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The Unbearable Lightness of Being (part 5 chapter 8)

2006-08-22 20:49


  Even though he came to love Beethoven through Tereza, Tomas was not particularly knowledgeable about music, and I doubt that he knew the true story behind Beethoven's famous Muss es sein? Es muss sein! motif.

  This is how it goes: A certain Dembscher owed Beethoven fifty florins, and when the composer, who was chronically short of funds, reminded him of the debt, Dembscher heaved a mournful sigh and said, Muss es sein? To which Beethoven replied, with a hearty laugh, Es muss sein! and immediately jotted down these words and their melody. On this realistic motif he then composed a canon for four voices: three voices sing Es muss sein, es muss sein, ja, ja, ja, ja! (It must be, it must be, yes, yes, yes, yes!), and the fourth voice chimes in with Heraus mit dem Beutel! (Out with the purse!)。

  A year later, the same motif showed up as the basis for the fourth movement of the last quartet, Opus 155. By that time, Beethoven had forgotten about Dembscher's purse. The words Es muss sein! had acquired a much more solemn ring; they seemed to issue directly from the lips of Fate. In Kant's language, even Good morning, suitably pronounced, can take the shape of a metaphysical thesis. German is a language of heavy words. Es muss sein! was no longer a joke; it had become der schwer gefasste Entschluss (the difficult or weighty resolution)。

  So Beethoven turned a frivolous inspiration into a serious quartet, a joke into metaphysical truth. It is an interesting tale of light going to heavy or, as Parmenides would have it, positive going to negative. Yet oddly enough, the transformation fails to surprise us. We would have been shocked, on the other hand, if Beethoven had transformed the seriousness of his quartet into the trifling joke of a four-voice canon about Dembscher's purse. Had he done so, however, he would have been in the spirit of Parmenides and made heavy go to light, that is, negative to positive! First (as an unfinished sketch) would have come the great metaphysical truth and last (as a finished masterpiece)-the most frivolous of jokes! But we no longer know how to think as Parmenides thought.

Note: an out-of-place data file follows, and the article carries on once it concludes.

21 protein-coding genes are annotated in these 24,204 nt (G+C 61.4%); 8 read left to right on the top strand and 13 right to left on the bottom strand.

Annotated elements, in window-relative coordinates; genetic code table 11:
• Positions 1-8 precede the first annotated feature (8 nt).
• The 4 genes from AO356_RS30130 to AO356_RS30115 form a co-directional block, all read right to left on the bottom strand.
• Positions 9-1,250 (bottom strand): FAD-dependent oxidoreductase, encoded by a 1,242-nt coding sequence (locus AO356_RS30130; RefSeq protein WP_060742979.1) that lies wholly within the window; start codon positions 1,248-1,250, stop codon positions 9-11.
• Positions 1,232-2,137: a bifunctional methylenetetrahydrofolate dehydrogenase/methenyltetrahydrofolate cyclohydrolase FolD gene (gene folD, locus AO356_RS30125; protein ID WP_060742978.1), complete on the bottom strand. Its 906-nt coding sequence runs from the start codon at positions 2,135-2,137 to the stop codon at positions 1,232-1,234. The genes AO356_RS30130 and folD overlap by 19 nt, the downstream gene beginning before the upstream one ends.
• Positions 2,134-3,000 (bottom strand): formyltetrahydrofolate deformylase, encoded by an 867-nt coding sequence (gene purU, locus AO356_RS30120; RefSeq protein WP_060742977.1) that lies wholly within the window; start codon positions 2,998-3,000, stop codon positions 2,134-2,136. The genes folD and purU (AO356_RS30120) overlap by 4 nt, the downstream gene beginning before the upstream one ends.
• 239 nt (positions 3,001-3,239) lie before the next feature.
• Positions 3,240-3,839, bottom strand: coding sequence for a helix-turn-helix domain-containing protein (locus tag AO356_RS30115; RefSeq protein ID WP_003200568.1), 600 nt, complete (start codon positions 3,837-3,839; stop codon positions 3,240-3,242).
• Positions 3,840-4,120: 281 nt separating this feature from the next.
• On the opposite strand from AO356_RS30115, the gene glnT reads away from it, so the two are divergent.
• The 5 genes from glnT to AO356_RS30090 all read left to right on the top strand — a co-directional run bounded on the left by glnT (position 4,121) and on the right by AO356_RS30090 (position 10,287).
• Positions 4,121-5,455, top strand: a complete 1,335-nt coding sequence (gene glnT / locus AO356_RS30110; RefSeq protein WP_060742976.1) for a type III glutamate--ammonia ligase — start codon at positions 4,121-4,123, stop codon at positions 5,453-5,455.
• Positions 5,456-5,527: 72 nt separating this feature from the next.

It is my feeling that Tomas had long been secretly irritated by the stern, aggressive, solemn Es muss sein! and that he harbored a deep desire to follow the spirit of Parmenides and make heavy go to light. Remember that at one point in his life he broke completely with his first wife and his son and that he was relieved when both his parents broke with him. What could be at the bottom of it all but a rash and not quite rational move to reject what proclaimed itself to be his weighty duty, his Es muss sein!' ?

  That, of course, was an external Es muss sein! reserved for him by social convention, whereas the Es muss sein! of his love for medicine was internal. So much the worse for him. Internal imperatives are all the more powerful and therefore all the more of an inducement to revolt.